Good pinch salt

Preheat your oven to 350°F or 180°C and prepare your Bundt pan by greasing it generously with butter or non-stick spray. I’m not even kidding a little bit here. The toffee bits in the batter will melt and stick to your pan if you don’t. I coated mine once with the spray and put it in the refrigerator. Then, when I was ready to fill it, I took it out and gave it another coating of spray. Even so, one piece of toffee tried to stick up near the top, until I loosened it gently with a wooden skewer. You have been warned!

Sift your flour, baking powder, cocoa, baking soda and salt into a large bowl.

Use electric beaters or your stand mixer to beat the cream and brown sugar together for several minutes until the brown sugar is dissolved.

Add in the eggs, one at a time, and beat after each until well combined.

First egg going in. The brown sugar and cream mixture looks good enough to drink!

A few serving spoons at a time, add the flour mixture to the batter, beating well as you go along. Scrape down the sides of the bowl with a spatula as well. When it’s all in, beat on high for two minutes.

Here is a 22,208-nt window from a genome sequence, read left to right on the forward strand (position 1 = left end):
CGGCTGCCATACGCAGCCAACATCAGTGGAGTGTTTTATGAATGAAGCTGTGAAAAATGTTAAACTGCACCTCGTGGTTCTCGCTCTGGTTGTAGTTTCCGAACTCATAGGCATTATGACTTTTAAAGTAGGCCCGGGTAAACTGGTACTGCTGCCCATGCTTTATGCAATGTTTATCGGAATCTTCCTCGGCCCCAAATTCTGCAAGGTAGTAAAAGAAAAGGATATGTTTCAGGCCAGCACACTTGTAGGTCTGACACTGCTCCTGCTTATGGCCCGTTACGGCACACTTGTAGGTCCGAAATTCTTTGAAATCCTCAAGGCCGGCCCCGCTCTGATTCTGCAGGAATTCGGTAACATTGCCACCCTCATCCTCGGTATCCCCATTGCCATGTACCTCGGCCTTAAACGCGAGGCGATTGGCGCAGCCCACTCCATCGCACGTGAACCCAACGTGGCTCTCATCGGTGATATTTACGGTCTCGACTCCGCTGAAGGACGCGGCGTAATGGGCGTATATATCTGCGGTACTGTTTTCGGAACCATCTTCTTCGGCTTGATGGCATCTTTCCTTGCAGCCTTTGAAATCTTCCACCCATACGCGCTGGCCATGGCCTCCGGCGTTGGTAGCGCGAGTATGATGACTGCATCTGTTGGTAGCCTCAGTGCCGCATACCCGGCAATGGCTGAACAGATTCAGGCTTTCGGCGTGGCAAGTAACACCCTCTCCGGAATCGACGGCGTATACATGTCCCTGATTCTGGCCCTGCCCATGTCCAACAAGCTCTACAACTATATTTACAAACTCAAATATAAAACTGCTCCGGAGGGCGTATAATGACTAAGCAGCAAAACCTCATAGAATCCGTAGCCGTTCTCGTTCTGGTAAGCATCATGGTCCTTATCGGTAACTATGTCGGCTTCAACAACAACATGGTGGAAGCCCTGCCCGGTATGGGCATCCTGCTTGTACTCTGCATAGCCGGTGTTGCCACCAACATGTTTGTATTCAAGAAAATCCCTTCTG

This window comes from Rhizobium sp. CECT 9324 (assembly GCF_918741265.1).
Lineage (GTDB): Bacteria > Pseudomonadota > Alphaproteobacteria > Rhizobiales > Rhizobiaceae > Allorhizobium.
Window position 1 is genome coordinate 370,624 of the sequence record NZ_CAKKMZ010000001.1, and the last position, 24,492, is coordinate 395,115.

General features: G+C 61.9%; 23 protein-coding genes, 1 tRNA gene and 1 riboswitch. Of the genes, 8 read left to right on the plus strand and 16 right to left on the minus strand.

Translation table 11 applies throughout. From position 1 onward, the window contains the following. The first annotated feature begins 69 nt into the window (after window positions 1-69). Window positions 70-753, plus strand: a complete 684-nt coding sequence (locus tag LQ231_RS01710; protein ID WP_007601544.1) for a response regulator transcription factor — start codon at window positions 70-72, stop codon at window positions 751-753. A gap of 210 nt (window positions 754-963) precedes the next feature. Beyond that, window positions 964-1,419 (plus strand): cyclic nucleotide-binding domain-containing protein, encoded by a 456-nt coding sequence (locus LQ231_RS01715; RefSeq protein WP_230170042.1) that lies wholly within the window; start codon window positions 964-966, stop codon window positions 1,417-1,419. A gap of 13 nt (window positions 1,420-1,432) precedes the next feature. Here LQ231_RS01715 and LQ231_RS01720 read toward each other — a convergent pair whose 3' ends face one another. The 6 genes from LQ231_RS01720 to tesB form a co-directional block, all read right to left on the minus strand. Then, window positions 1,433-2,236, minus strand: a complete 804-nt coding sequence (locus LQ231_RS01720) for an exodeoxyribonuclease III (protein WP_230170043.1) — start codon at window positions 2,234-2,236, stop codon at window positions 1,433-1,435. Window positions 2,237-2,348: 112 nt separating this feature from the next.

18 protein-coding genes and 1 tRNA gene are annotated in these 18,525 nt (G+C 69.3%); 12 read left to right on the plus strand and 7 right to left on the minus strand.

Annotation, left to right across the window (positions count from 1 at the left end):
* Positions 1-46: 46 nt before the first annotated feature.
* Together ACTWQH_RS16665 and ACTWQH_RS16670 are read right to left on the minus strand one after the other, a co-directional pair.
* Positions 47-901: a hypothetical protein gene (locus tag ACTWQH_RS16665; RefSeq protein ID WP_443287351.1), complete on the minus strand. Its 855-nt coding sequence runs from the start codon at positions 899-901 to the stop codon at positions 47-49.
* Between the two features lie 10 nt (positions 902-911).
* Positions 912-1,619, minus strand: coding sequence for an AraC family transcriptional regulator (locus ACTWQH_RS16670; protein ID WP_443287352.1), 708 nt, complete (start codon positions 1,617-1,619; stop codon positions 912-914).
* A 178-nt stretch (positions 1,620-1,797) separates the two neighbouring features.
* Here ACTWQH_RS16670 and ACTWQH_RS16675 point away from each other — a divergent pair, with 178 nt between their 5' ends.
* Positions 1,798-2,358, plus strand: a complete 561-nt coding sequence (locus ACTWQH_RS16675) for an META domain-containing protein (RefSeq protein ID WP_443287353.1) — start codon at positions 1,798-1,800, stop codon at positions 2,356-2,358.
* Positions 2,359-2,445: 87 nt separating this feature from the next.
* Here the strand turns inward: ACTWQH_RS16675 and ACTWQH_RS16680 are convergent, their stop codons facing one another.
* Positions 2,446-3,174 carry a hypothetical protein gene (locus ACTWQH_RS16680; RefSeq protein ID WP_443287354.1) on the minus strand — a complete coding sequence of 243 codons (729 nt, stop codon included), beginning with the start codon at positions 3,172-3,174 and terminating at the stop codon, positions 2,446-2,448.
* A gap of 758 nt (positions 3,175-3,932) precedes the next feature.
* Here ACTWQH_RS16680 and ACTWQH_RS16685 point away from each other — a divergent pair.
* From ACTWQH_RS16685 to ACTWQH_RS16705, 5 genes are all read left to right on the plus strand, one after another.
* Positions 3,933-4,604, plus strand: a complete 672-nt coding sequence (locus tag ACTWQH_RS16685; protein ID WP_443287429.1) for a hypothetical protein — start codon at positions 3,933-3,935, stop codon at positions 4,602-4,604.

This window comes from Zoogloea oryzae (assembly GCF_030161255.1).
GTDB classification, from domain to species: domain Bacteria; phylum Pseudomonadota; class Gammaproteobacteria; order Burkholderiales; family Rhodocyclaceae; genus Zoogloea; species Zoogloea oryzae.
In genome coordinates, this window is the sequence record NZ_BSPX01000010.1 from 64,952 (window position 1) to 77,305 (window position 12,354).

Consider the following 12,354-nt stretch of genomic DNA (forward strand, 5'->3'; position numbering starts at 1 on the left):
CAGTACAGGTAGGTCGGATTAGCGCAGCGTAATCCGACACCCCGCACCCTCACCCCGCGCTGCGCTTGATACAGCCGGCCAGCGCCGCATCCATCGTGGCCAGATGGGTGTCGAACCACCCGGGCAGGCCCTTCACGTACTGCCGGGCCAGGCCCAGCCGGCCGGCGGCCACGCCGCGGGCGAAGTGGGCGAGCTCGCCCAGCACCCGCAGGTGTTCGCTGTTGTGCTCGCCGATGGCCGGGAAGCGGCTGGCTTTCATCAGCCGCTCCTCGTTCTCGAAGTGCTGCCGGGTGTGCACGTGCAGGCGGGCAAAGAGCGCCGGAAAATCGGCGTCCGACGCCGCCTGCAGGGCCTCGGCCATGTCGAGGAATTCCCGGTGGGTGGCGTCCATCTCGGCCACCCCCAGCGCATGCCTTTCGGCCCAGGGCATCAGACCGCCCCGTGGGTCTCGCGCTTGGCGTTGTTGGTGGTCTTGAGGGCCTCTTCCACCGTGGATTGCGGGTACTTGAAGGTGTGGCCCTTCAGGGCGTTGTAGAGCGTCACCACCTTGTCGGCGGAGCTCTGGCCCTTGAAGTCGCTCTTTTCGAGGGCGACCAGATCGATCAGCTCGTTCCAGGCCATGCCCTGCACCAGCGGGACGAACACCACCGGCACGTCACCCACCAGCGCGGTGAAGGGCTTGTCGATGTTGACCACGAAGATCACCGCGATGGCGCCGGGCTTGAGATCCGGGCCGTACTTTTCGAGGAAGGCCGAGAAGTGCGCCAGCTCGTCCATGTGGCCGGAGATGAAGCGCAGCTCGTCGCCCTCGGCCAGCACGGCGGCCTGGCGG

Fold in about three-quarters of your toffee pieces, reserving one-quarter to decorate the Bundt after the glaze is added.

Pour into your prepared Bundt pan and bake for about one hour or until a wooden skewer comes out clean. If the top starts to darken too much before the center is done, cover it with a piece of foil.

It wasn't that full but, boy, howdy, did it rise while baking!

Allow the Bundt to cool in the pan for about 10 minutes before turning over and out onto a cooling rack. Don’t leave it longer than this because you don’t want the toffee pieces inside to harden and stick to your pan.

Cool completely before attempting to drizzle on the glaze.

To make the glaze, add your one tablespoon of dark rum and the good pinch of salt to the dulce de leche. Stir with a fork or small whisk until the rum is completely incorporated. At first it looks like it’s not going to mix in but persevere.